Retail decline is seen ahead

August sales disappointed and holidays appear slow

Low-priced items moving

September 16, 2002|By Gus G. Sentementes | Gus G. Sentementes,SUN STAFF

Consumer spending on cars and homes remains steady, but retailers from department stores to apparel chains are facing a potentially lean fall and holiday shopping season, analysts said.

The government reported last week that retail sales grew in August, but those figures were helped by sales of automobiles as consumers took advantage of zero-percent financing deals.

For many of the nation's largest chain stores, August - a critical "back-to-school" month for retailers - was disappointing, and that may signal future weakness for retailers, experts said.

"We're pretty cautious heading into the holiday season," said Alan M. Rifkin, a retail analyst with Lehman Brothers in New York. "Consumer confidence is lower and unemployment is higher this year than last."

In a report on the retail industry's holiday outlook, Rifkin noted the potential impact of six fewer shopping days this year between Thanksgiving and Christmas. That alone could depress sales by 1.5 percent to 2.0 percent, the report said.

Consumers had more cash to spend last year because of the federal tax rebate. Retailers also benefited from consumers spending less on tourism - and instead in stores - in the months after the Sept. 11 terrorist attacks, according to Rifkin's report.

Home-related merchants - from Pier 1 Imports to Bed, Bath and Beyond - should benefit this fall because of the resilient housing market, Rifkin noted.

But retailers are dealing with consumers concerned about job stability, an unsteady stock market and a possible war with Iraq, experts said.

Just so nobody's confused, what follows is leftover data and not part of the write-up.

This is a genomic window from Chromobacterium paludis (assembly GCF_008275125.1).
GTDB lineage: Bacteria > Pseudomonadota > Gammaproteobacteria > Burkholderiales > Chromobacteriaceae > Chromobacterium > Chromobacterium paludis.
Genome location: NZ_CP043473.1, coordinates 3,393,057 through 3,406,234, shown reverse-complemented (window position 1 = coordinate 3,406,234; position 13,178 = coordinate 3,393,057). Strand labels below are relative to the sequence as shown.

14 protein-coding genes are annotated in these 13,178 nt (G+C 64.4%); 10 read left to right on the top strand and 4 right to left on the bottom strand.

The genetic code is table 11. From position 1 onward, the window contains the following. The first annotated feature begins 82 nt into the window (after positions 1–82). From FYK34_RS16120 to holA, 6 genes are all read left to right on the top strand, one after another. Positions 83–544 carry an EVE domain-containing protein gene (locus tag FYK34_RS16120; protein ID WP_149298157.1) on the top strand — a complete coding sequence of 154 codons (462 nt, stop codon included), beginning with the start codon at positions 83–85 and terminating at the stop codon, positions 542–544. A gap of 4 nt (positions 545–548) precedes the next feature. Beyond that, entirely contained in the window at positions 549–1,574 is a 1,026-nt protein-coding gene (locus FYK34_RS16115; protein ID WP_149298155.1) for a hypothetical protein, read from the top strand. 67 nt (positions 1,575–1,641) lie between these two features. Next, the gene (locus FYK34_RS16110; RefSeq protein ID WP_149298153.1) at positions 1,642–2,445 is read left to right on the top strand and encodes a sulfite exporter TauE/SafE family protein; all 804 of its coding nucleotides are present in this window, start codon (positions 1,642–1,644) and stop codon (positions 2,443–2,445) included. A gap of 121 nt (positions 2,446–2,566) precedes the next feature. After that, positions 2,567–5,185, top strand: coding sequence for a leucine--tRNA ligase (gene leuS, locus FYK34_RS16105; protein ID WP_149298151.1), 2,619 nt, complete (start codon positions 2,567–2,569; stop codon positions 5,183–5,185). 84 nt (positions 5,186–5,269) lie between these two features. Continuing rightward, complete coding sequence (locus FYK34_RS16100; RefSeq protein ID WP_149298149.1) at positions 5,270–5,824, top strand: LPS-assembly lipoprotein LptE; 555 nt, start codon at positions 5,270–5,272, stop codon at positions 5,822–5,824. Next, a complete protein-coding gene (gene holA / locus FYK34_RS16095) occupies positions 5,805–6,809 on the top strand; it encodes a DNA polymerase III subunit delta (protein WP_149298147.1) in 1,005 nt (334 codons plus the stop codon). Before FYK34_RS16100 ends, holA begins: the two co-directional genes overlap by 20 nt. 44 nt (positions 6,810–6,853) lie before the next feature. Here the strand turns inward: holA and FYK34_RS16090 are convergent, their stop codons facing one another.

"There are retailers who are much more pessimistic" going into the fall, said Michael P. Niemira, an economist with Bank of Tokyo-Mitsubishi in New York, which conducts a weekly sales survey of more than 80 major retailers.

Same-store sales rose only 0.1 percent in the first week of September, which included the Labor Day holiday shopping weekend, according to the bank's most recent survey.

"We saw a good spring [for retailers]. What has changed is that improvement in the overall economy has kind of ground to a halt," Niemira said. "Consequently, it's backing up through the retail channel as well."

Because of the shorter holiday shopping season, retailers will feel more pressure to make their sales in a tighter time frame, said Howard Davidowitz, chairman of Davidowitz & Associates Inc., a national retail consulting firm.

"Retailers are slashing their sales forecasts for the holiday," Davidowitz said. "They're cutting inventory where they can and repositioning their inventory to make it more price sensitive.

"What's selling are the lower-priced items," he said, noting that discounters such as Wal-Mart and Kohl's should continue to do well in such a climate.

"In food stores, people are buying less prepared meat; they're buying cheaper items," he said. "My take is it's going to be a very weak Christmas. People are spending less."

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